The DeKalb City Council will discuss revisions to Chapter 54 of its Unified Development Code and a $250 fine for each of the last two regular meetings that 3rd Ward Alderman, Victor Wogen missed. Also on the Monday, Dec. 14th meeting agenda is a public hearing for a proposed property tax increase.
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Oops, above first sentence should read "…elimination of the health bennie for non-union PART-TIME employees and Council members…"
I like your ideas about the per diem, elimination of the health bennie for non-union employees and Council members, and expansion of FAC.
As for Wogen, seems to me it's up to the 3rd Ward to show up en masse at the next Council meeting, inform Council that he has abandoned his seat and request they boot him out for it per ordinance. Even if they don't, he's on his way out regardless. Best to keep the focus on investigation and termination of the Wogen enablers.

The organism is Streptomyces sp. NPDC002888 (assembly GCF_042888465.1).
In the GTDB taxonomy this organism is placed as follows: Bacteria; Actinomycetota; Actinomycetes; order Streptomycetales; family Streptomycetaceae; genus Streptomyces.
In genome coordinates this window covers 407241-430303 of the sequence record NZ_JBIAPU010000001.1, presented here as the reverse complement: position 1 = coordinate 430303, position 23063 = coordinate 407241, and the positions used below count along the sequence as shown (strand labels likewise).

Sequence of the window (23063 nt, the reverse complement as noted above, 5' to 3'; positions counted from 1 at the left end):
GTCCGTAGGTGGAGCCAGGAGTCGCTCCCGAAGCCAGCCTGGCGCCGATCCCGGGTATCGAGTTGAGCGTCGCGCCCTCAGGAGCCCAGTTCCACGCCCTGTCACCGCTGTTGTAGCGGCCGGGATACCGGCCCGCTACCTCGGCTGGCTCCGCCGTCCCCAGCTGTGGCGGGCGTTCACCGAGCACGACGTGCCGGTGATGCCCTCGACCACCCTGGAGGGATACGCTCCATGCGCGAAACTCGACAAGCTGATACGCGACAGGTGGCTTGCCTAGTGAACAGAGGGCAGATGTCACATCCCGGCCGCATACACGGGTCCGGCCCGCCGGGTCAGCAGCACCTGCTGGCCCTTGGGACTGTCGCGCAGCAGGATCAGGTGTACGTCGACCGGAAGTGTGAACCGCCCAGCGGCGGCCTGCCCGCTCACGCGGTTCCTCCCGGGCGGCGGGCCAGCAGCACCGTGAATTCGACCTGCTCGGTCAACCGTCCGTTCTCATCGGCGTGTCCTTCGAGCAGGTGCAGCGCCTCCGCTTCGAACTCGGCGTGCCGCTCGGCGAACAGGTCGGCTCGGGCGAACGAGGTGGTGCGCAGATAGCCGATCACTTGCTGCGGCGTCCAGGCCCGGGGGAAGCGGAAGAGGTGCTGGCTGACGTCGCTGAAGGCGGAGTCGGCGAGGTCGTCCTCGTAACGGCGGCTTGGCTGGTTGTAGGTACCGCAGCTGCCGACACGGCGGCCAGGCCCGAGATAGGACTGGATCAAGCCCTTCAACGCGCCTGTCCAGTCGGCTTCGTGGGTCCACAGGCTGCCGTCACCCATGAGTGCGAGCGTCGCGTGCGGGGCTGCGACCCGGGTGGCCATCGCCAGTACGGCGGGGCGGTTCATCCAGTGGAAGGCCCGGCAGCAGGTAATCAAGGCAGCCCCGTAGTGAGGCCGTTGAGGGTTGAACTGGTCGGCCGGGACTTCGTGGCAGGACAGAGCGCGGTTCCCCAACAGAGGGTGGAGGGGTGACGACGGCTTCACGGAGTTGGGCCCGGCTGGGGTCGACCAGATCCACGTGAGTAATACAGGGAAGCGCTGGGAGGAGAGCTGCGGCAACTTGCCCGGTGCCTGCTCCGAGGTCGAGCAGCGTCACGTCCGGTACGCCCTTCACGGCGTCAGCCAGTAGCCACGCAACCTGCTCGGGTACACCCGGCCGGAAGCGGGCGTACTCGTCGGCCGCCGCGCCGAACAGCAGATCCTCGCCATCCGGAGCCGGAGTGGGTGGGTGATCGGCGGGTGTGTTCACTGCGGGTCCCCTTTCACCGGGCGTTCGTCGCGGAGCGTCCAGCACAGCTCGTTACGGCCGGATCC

It will also have to fall to someone else to tell Council that continued inaction &/or inconsistency in any of these matters makes them look OK with corruption — or weak.
for clarification: in the per diem meeting paragraph I want to make clear: city council members should NOT get city-subsidized insurance for them or their dependents.
You go girl! The pot needs stirred and let nothing be settled until the soup's done and there is a growing line waiting for it. We've got to keep getting information to the public and getting more of them engaged in this process. And you do this well.